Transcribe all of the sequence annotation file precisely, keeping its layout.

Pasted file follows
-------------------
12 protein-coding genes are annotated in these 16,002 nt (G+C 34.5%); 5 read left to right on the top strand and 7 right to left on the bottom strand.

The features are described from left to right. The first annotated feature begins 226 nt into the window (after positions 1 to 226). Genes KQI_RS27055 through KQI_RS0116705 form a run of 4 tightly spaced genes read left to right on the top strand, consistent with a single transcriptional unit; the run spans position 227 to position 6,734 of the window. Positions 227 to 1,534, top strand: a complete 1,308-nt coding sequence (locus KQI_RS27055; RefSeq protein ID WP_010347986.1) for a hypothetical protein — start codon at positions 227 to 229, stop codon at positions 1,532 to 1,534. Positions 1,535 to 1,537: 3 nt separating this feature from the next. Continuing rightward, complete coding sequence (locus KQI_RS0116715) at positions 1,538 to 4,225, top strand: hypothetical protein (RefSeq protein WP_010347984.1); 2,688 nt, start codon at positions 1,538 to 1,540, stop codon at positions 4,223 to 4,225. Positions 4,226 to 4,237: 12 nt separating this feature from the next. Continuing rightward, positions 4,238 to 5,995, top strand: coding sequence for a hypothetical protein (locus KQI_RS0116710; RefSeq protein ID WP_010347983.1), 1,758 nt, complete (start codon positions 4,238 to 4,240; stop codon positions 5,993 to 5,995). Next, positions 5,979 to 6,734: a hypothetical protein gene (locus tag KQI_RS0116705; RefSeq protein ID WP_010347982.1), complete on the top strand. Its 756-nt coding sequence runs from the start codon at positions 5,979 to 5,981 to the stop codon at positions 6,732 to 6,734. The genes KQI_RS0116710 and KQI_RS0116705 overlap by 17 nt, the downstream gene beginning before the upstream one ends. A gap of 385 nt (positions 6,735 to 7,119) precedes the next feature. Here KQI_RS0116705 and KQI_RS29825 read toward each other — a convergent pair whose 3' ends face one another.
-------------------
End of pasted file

12 protein-coding genes are annotated in these 16,002 nt (G+C 34.5%); 5 read left to right on the top strand and 7 right to left on the bottom strand.

The features are described from left to right. The first annotated feature begins 226 nt into the window (after positions 1 to 226). Genes KQI_RS27055 through KQI_RS0116705 form a run of 4 tightly spaced genes read left to right on the top strand, consistent with a single transcriptional unit; the run spans position 227 to position 6,734 of the window. Positions 227 to 1,534, top strand: a complete 1,308-nt coding sequence (locus KQI_RS27055; RefSeq protein ID WP_010347986.1) for a hypothetical protein — start codon at positions 227 to 229, stop codon at positions 1,532 to 1,534. Positions 1,535 to 1,537: 3 nt separating this feature from the next. Continuing rightward, complete coding sequence (locus KQI_RS0116715) at positions 1,538 to 4,225, top strand: hypothetical protein (RefSeq protein WP_010347984.1); 2,688 nt, start codon at positions 1,538 to 1,540, stop codon at positions 4,223 to 4,225. Positions 4,226 to 4,237: 12 nt separating this feature from the next. Continuing rightward, positions 4,238 to 5,995, top strand: coding sequence for a hypothetical protein (locus KQI_RS0116710; RefSeq protein ID WP_010347983.1), 1,758 nt, complete (start codon positions 4,238 to 4,240; stop codon positions 5,993 to 5,995). Next, positions 5,979 to 6,734: a hypothetical protein gene (locus tag KQI_RS0116705; RefSeq protein ID WP_010347982.1), complete on the top strand. Its 756-nt coding sequence runs from the start codon at positions 5,979 to 5,981 to the stop codon at positions 6,732 to 6,734. The genes KQI_RS0116710 and KQI_RS0116705 overlap by 17 nt, the downstream gene beginning before the upstream one ends. A gap of 385 nt (positions 6,735 to 7,119) precedes the next feature. Here KQI_RS0116705 and KQI_RS29825 read toward each other — a convergent pair whose 3' ends face one another.